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Government predicts substantial participation boost from big child care spend

Social Services Minister Scott Morrison and Prime Minister Tony Abbott announced a $3.5 billion child care package. AAP/Paul Miller

The government estimates its proposed A$3.5 billion child care package will encourage more than 240,000 families to increase their involvement in paid employment, including almost 38,000 jobless families.

The changes, starting in July 2017, would see working families on incomes between $65,000 and $170,000 on average about $30 a week better off, while high income earners would have their entitlements protected and an increase in the cap on them.

The government is selling its initiative as a workforce participation measure, so justifying generous help to the wealthy and a tough attitude on requiring most people to work, study or train if they are to receive the subsidy.

The extra $3.5 billion spending over the forward estimates is to be funded by the harsh changes to the family tax benefits system that did not pass the Senate after the 2014 budget. The trade off will require winning Senate support, probably from the crossbench because Labor remains opposed to the hit on family tax benefits.

Labor families’ spokeswoman Jenny Macklin said the opposition would examine the child care plan but reaffirmed “we will not be cutting family tax benefits”. She said it was evident the budget would contain very significant cuts to families’ budgets.

Meanwhile Treasurer Joe Hockey on Sunday announced a saving of nearly $1 billion over the forward estimates by stopping people “double dipping” on paid parental leave – getting benefits from both their employer and the government scheme. Where the employer scheme is less generous than the government one, they will be able to top up.

Hockey said the double dipping was mostly by people who earned more than $90,000 a year. Asked how many people had been double dipping Hockey said “it would be thousands. We have not put a specific figure on it at this stage”.

Under the child care plan there will be a single means tested child care subsidy for all families, but with varying provisions according to circumstances.

  • For family incomes up to $65,000 the subsidy will be 85% per child of the fee or a benchmark price (whichever is lower). This will reduce to 50% for family incomes of $170,000 and above at the time the scheme is implemented.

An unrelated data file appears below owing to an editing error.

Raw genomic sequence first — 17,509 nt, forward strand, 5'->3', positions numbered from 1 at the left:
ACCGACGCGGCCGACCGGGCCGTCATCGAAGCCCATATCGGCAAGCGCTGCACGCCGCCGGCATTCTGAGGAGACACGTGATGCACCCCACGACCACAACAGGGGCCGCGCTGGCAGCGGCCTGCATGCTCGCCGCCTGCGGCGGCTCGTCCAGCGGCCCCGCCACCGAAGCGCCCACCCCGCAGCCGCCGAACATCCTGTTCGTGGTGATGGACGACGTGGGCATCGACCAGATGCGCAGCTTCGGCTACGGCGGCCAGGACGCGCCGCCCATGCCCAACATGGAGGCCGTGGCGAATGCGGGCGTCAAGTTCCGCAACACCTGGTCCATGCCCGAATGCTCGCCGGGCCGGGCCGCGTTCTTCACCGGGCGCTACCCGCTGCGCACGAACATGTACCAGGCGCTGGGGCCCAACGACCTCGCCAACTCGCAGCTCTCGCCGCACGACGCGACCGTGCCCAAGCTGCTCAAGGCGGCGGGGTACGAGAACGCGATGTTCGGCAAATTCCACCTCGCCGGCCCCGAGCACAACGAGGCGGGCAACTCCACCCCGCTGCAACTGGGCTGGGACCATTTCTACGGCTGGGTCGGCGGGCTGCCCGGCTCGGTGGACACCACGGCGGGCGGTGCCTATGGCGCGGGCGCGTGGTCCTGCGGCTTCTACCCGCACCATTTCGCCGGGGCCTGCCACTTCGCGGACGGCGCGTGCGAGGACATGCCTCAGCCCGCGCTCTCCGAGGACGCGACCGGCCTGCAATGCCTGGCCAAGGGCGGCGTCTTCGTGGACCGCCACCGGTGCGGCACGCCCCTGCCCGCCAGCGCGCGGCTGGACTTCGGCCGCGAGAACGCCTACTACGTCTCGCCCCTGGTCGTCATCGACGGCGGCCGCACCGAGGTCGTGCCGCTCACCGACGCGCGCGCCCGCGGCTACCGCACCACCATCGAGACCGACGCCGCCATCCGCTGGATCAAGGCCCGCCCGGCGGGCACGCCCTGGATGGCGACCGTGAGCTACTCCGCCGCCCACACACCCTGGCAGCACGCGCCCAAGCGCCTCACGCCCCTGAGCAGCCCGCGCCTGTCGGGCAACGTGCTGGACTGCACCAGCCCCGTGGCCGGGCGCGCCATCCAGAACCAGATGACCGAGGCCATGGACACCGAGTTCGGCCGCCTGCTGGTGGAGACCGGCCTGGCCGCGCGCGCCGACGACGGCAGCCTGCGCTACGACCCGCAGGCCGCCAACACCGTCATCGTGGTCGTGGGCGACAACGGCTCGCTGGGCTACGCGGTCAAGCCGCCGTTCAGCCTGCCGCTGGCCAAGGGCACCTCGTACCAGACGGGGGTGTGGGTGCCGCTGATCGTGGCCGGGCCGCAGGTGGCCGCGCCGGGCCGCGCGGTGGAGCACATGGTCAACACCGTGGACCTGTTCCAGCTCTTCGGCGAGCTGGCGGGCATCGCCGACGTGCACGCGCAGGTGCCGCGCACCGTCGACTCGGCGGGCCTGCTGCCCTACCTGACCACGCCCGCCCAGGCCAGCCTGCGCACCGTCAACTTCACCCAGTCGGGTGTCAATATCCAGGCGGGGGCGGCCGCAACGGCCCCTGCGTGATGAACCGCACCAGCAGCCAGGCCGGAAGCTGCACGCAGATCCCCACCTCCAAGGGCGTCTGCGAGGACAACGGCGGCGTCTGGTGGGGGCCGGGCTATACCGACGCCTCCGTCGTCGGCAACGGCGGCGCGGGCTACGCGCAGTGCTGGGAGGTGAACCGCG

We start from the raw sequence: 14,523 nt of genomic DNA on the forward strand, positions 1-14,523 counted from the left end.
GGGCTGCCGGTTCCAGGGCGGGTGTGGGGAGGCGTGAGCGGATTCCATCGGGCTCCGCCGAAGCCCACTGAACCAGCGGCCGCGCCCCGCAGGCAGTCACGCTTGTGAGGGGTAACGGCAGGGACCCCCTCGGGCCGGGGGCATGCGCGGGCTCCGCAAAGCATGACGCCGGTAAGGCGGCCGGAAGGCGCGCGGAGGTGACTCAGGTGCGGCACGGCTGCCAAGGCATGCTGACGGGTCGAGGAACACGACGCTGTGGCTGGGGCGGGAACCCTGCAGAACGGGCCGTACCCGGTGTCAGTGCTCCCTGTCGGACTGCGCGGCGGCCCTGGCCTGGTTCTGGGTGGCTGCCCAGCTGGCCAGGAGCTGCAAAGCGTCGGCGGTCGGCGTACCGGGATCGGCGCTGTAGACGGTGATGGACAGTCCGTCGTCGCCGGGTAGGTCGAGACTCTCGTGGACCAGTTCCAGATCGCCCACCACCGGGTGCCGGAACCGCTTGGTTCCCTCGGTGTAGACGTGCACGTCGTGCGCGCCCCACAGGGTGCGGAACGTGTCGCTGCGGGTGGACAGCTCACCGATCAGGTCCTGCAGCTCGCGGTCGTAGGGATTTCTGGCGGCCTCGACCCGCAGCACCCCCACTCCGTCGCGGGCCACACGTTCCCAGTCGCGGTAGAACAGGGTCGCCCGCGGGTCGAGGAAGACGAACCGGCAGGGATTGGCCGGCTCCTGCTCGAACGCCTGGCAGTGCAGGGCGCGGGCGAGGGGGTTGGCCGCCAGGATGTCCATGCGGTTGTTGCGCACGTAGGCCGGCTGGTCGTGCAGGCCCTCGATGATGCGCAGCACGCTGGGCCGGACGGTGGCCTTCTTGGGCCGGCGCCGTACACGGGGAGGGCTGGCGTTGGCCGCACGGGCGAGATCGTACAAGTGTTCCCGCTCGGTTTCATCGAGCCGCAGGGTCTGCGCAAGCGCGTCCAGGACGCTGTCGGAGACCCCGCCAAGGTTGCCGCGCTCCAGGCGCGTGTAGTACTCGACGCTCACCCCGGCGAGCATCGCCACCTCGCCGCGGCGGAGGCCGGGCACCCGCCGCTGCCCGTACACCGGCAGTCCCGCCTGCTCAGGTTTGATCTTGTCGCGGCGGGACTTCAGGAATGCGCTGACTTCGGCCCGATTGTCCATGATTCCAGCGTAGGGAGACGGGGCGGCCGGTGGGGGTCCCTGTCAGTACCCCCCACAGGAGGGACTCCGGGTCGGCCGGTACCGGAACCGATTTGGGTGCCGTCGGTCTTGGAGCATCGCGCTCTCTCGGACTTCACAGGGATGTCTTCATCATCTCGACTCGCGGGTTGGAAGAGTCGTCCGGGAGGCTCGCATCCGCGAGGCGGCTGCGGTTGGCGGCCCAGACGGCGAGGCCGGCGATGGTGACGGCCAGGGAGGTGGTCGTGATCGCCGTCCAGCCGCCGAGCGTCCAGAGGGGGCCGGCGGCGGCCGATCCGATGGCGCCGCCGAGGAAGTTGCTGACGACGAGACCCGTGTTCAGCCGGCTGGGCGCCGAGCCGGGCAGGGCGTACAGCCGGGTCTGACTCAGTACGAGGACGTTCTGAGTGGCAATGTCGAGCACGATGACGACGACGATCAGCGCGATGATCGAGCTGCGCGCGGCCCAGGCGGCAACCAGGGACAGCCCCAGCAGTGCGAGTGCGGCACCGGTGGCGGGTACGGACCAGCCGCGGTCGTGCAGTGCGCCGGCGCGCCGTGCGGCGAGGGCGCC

• Family with incomes less than $185,000 will no longer have a cap on what they receive.

  • A $10,000 cap per child at the time of introduction will be established for the total value of subsidies for family incomes of $185,000 or above. At present there is a $7500 annual cap on the child care rebate.

  • Hourly benchmark prices at the time of start up will be $11.55 for long day care, $10.70 for family day care, $10.10 for out-of-school hours care and $7 for the in-home nannies pilot starting January next year.

A new activities test would put strict requirements on most people for their subsidies. To get up to 36 hours of subsidy a fortnight would require eight to 16 hours of activity; 17-48 hours would be needed for up to 72 hours subsidised care; up to 100 hours would need 49 hours of activity.

But up to 24 hours a fortnight subsidised care would be provided for children from families with incomes under about $65,000 who did not meet the activity test. The government says this is to ensure continued access to early childhood learning.

The present requirement says a person meets the work, training, or study test for the child care rebate “if you and your partner participated in work-related commitments at some time during the week in which you used child care … No minimum number of hours is required”. There are various exemptions.

The government says the package will put downward pressure on child care costs.

The estimates of participation increases are based on research under the auspices of the Social Services department. Quantitative research found that 24% of families with children under 12, both in work and out of work, indicated they would be encouraged to work more as a result of the measures, the government’s “Jobs for Families” announcement said.

“Based on 2011 census data, this would translate to around 240,000 families being encouraged to increase their involved in paid employment. The total number of families encouraged to work would also include almost 38,000 jobless families, where no one is in work.”

The Productivity Commission estimated a quite modest participation dividend from a less generous scheme, noting various factors as well as child care that affect mothers’ decisions about returning to work.

The government’s announcement does not spell out assumptions underpinning its figures, other than the quantitative research.

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